Don’t have 2FA enabled for manager. .

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              2FA secret keys were allegedly compromised as well, so in this case that wouldn’t have helped.

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              This is my project if you have any questions! We have a mailing list and IRC channel if you’d like to get involved, or just say hi.

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                The green padlock doesn’t always mean “trustworthy”; just “encrypted.”

                Nitpicker’s corner: Browsers should only show green if it’s an EV cert, which Let’s Encrypt does not offer. Browsers will do blue or something otherwise.

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                  That’s not the case in Firefox, at least - with EV in Firefox it just additionally shows the organization text next to it

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                  Tried to signup to start playing, got:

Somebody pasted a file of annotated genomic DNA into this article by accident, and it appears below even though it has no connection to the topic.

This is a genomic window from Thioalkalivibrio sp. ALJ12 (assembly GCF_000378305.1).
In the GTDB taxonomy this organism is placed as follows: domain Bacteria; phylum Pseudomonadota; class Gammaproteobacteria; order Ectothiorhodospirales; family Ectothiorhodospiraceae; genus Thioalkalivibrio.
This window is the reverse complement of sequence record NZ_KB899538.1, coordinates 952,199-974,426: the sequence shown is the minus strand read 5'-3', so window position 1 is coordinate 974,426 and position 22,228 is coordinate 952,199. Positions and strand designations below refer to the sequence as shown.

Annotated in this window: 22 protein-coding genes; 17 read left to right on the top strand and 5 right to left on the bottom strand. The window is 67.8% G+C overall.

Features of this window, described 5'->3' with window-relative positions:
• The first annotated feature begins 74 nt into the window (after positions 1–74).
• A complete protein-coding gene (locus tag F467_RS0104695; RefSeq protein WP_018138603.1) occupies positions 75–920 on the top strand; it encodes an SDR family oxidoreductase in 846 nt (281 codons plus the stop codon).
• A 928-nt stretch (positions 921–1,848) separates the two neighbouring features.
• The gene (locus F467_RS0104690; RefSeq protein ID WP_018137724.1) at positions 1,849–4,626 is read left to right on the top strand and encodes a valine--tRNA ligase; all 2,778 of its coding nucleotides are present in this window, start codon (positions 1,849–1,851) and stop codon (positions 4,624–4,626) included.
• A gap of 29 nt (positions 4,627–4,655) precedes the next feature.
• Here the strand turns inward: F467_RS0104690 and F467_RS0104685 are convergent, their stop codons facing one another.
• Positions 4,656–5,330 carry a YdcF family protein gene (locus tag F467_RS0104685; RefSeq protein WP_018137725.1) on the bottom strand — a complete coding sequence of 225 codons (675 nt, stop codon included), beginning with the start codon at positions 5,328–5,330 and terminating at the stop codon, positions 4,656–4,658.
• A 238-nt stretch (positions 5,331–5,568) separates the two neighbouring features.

Username is too short (minimum is 5 characters)
                  

                  Why do people do this?

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                    I imagine it’s to stop people from fighting over 2 and 3 letter names.

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                      I’m always sad to lose my 3-letter name. I feel a good deal of ownership over it being that it’s my actual middle name!

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                        Yeah, I’ve been jfb pretty much everywhere since 1992.

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                          it’s one thing to lose my preferred nick to another Douglas Adams fan, but i was rather peeved when some couple named zander and emily decided they wanted a joint twitter account named ‘zem’ (: (they seem to have since given up on it; the current zem@twitter is someone whose actual name is zem, which arguably gives her a greater moral right to it)